Iceland’s Hellishiedi power plant became the first in the world to successfully convert its carbon emissions to stone, providing a new method for battling pollution and reducing global warming, according to Inhabitat.

CNBC explained that the process involves mixing carbon dioxide and hydrogen sulfide and injecting the mixture into undergrounds layers of basalt. Within months, the mixture is converted into rock-hard carbonate, safely storing the carbon and preventing it from entering the atmosphere.

The basalt rock is commonly found all over the world, therefore, this project has the potential to be scaled up and put into a wider global use.

One of the major drawbacks of the CarbFix process is that it requires a lot of water, from 15-25 tons of water for each ton of carbon. The process of pumping that amount of water will itself require much efforts and energy. This is the reason why the project is not ready to be implemented on an international scale yet. Further research and feasibility studies are required.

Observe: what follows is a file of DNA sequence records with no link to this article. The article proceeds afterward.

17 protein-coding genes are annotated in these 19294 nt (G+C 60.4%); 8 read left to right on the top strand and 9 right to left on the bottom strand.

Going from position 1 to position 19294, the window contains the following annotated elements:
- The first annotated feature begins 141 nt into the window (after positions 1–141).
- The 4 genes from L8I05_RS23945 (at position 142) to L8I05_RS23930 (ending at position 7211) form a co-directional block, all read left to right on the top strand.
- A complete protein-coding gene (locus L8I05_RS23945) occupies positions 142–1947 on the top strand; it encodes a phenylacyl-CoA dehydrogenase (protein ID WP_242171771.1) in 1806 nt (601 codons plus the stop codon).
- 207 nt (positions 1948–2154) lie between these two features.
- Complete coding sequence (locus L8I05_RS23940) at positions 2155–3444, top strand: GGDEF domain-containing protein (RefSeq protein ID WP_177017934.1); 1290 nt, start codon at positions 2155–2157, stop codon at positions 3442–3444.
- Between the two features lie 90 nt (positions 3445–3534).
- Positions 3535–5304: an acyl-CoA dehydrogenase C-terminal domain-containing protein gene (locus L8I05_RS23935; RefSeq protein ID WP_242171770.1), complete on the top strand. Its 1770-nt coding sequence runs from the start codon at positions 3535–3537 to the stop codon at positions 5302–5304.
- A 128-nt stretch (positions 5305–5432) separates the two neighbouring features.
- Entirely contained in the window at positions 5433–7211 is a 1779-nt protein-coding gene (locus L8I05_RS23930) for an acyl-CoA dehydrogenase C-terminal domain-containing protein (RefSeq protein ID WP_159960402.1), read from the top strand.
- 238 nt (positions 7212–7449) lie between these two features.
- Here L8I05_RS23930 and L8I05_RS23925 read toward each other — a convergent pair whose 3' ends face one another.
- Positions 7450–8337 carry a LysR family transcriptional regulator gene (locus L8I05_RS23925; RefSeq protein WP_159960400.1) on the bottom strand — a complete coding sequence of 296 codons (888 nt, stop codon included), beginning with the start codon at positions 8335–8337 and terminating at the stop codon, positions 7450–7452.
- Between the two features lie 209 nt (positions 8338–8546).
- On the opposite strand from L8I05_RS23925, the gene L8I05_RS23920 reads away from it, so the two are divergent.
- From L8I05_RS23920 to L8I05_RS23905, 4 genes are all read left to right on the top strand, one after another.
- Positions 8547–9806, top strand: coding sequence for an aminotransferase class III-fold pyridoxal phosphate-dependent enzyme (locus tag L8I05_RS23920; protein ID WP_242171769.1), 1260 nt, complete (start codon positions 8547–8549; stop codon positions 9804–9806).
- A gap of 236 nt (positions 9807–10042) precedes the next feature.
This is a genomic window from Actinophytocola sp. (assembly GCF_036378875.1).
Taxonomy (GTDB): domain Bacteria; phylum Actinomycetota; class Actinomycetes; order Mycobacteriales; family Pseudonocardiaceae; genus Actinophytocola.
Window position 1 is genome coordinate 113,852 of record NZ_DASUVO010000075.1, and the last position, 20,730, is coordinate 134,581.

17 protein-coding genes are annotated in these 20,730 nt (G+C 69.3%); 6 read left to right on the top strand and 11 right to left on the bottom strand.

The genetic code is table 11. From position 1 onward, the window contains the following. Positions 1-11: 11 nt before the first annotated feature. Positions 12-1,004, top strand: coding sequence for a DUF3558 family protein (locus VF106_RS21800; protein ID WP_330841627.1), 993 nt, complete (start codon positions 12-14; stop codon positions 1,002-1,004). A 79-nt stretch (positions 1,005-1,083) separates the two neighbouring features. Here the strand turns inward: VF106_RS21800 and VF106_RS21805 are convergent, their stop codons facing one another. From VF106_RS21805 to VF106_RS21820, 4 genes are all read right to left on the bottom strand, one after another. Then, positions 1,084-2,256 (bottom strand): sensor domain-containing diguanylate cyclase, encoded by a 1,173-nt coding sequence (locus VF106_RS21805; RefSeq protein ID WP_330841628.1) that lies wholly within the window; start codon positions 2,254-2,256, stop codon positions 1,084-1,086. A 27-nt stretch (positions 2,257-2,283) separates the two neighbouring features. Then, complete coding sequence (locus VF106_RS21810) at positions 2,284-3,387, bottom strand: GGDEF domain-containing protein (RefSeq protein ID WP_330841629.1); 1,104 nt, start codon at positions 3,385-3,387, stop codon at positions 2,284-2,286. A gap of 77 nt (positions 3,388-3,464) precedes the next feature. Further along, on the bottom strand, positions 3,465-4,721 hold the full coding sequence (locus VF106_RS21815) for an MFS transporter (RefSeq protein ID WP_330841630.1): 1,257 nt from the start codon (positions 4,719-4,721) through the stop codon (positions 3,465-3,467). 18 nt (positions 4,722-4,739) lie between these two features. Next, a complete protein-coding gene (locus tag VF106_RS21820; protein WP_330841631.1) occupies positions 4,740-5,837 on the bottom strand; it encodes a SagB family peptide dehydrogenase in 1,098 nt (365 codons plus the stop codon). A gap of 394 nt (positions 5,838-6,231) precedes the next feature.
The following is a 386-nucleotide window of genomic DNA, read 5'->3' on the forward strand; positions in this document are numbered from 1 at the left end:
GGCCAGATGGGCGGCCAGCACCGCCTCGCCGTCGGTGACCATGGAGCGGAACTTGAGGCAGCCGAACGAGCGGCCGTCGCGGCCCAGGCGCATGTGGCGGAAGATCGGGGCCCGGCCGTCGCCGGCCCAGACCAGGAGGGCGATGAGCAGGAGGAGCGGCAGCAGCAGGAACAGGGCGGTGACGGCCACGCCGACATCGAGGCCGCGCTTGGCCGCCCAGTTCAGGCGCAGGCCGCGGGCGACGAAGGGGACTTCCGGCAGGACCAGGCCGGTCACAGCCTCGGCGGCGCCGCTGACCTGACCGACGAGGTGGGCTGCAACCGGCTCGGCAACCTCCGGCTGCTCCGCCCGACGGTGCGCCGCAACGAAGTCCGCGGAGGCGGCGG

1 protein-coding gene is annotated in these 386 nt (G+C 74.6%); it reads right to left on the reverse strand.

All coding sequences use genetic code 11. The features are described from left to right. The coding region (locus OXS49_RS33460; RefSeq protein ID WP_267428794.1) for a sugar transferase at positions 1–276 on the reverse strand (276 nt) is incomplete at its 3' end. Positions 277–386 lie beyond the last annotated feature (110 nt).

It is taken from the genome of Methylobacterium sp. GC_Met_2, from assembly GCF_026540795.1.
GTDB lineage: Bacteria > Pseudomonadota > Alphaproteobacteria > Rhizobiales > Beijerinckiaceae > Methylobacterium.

The scientists responsible for this accomplishment succeeded in the CarbFix project within only two years, instead of a much longer period as many believed before.

Sigurdur Gislason, a professor at the University of Iceland’s Institute of Earth Sciences, said that “mineralizing is the safest way of storing CO2.”